Jupyter Notebooks as RESTful Microservices

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“Data science enables the creation of data products.” – Mike Loukides in What is data science?

Data products take on many forms. Web articles, dashboard applications, and cloud services are all common vehicles for delivering value from data. Tools that help produce artifacts such as these are a necessary part of any data mining methodology.

In the Project Jupyter ecosystem, many tools exist to aid the creation of data products from notebooks:

  • nbviewer renders notebooks as static web pages.
  • RISE and nbpresent turn notebooks into slideshows.
  • Binder and tmpnb provision temporary environments for reproducible notebook execution.
  • jupyter_dashboards display notebooks as interactive dashboards.

Today, I’d like to introduce a new tool and capability. The Jupyter kernel gateway can turn notebooks into RESTful web APIs, giving notebook authors a way of making their work immediately useful to software developers, particularly in microservice architectures. Consider the following use cases:

  • A data scientist prototypes a model for suggesting last-minute purchases to users at checkout. She writes a notebook with code for invoking the model and saving scoring results. She publishes her notebook as a simple API for her web dev team to fit into their check-out system and invoke on a trial basis. Later, she pulls click-through metrics from her service in order to improve her model.
  • A software developer writes a bit of “glue code” in a notebook to accept a search string, query a data source, pass results to a concept tagging API, and respond with the tagged data. The developer deploys this service to the cloud for use in various departmental applications. He makes improvements to the original notebook over time and redeploys it as a web service.

To explain the mechanics of turning notebooks into APIs, let’s walk through a simple example: the scotch recommendation engine from our prior dashboards post. This time, we’ll outline how to create and deploy a web API from the notebook instead of a visual dashboard:

  • GET /scotches – returns a list of all known scotches as JSON
  • GET /scotches/:scotch – returns the features of a particular scotch as JSON
  • GET /scotches/:scotch/similar?count=N – returns the names and scores of N similar scotches as JSON

If you’d like to skip to the chase, the complete example is available on GitHub in three different languages (Python, R, Julia).

Create a Jupyter Notebook

To start, we need to create a Jupyter notebook (.ipynb file). Within this notebook, we write the necessary code to load the scotch feature set, load the similarity model, and implement the logic for the three API requests we want to support. We’re free to pick whatever language we want to use, as long as it can serialize and deserialize JSON strings (a requirement that we’ll see in more detail below).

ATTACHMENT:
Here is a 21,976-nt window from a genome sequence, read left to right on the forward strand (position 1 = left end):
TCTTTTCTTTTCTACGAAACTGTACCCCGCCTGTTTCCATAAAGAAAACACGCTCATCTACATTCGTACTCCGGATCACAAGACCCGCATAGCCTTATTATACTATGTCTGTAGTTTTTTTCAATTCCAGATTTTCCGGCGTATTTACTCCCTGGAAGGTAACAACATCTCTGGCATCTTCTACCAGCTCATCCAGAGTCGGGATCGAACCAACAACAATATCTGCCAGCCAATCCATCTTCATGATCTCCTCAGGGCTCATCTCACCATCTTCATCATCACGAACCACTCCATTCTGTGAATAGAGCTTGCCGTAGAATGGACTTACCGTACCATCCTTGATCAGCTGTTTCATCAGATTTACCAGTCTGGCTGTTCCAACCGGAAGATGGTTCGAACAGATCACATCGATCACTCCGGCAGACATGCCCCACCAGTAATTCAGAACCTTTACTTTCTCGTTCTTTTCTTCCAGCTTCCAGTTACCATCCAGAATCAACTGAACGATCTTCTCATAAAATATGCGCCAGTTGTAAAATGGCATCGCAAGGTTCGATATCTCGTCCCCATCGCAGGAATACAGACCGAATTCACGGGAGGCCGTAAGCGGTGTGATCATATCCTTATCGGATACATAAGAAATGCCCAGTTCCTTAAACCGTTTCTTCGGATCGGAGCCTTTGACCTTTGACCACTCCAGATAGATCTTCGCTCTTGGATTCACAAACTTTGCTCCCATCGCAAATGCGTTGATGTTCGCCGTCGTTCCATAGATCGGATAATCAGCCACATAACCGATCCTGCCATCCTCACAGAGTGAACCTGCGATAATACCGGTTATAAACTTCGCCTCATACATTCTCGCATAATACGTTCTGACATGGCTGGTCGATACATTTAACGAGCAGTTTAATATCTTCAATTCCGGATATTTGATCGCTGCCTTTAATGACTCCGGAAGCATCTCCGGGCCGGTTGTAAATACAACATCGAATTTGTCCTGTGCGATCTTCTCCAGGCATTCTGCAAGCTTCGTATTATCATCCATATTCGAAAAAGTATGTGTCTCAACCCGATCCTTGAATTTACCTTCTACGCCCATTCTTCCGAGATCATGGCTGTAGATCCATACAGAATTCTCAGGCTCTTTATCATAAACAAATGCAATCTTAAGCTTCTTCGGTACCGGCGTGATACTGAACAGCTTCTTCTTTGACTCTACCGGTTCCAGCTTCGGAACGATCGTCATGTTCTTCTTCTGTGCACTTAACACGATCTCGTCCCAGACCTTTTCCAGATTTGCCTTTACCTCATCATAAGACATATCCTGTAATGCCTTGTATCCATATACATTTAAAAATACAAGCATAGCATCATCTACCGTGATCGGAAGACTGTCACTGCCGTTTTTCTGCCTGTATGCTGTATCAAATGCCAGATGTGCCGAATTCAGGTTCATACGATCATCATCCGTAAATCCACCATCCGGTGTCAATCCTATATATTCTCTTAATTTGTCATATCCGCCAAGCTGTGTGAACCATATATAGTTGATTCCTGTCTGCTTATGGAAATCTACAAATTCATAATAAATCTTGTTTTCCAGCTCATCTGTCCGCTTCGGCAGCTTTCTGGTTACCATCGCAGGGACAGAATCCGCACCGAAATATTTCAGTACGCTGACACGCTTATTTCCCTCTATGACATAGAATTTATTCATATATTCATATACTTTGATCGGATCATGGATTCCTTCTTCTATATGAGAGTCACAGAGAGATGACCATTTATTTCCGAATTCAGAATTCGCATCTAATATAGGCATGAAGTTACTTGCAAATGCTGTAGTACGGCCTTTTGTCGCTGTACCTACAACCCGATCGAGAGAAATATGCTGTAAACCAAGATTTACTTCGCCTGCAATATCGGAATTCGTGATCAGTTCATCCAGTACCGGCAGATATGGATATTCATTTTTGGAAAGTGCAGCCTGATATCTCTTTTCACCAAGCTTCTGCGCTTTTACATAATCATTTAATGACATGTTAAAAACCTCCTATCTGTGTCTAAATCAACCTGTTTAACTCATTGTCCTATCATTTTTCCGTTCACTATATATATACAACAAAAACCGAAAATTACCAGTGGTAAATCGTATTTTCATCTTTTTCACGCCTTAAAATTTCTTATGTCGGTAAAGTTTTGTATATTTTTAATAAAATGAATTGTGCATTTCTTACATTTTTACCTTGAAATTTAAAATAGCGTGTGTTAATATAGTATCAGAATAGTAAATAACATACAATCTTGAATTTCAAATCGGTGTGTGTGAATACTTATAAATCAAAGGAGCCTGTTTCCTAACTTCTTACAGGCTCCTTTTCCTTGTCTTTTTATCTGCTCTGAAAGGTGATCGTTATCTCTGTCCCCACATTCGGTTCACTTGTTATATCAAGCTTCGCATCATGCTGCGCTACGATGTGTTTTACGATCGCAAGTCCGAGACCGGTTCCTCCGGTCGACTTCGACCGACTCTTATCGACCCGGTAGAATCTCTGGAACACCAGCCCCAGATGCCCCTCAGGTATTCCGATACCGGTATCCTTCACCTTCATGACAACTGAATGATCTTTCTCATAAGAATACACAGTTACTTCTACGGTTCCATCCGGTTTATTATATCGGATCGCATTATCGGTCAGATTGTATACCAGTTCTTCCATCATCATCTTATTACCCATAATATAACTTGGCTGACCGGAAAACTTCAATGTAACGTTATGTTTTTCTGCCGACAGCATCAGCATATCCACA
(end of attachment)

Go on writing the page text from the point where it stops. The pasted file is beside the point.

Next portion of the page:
Using Python, our notebook starts in typical fashion with some Markdown, module imports, calls to Pandas to load DataFrames, and so on. All of this is typical notebook content as shown in the screenshot below (or in the completed notebook on GitHub).

Screenshot of the top of the scotch notebook

Annotate the API Handlers

After loading the data, we move on to implementing the handlers for our desired API. To implement the GET /scotches resource in our Python notebook, we annotate a cell with # GET /scotches. Then we write the code to output the list of scotches in our desired format, either on stdout or as display data in the notebook.

Likewise, to implement the GET /scotches/:scotch resource handler, we write the following in a notebook cell:

Here, the code reads a global variable named REQUEST. The kernel gateway populates this variable with a JSON string containing the request headers, URL arguments, path arguments, and body before running the code in the cell. Our handler parses this JSON string, then uses the scotch name specified in the path to look up its features. Finally, it responds with the features in a JSON object.

In general, annotations are single-line comments containing an HTTP verb (GET, POST, PUT, DELETE, etc.) followed by a parameterized URL path. The kernel gateway executes the code in annotated cells whenever it receives an HTTP request with a matching verb and resource.

Deploy the Service

After developing and debugging our logic in the notebook, we move on to deploying it as a standalone service. To do so, we need to:

  1. Install the kernel gateway
  2. Install whatever dependencies the notebook code needs
  3. Make the notebook file accessible to the gateway

One convenient way to pull all of these pieces in place is to use Docker. For the purposes of this post, we’ll build and run a Docker container manually. (We can automate these steps if we have a known cloud provider, known dependencies, and a way to one-click deploy a container to our provider.)

First, we write a Dockerfile that packages the kernel gateway, our notebook, and its dependencies together.

Next, we build a Docker container image from the Dockerfile.

Finally, we run a container from the image on our Docker host of choice.

We can see our API working by pointing our browser at it and viewing the JSON results. More importantly, we can call our API from new and existing applications.

Screenshot of the API output

Learn More

This post scratches the surface of what’s possible with the kernel gateway and the transformation of notebooks into APIs. For more information, check out these resources.

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Peter Parente

Peter Parente

Senior Technical Staff Member at IBM
Peter Parente is a member of the IBM Cloud Emerging Technology group.
Peter Parente
Peter Parente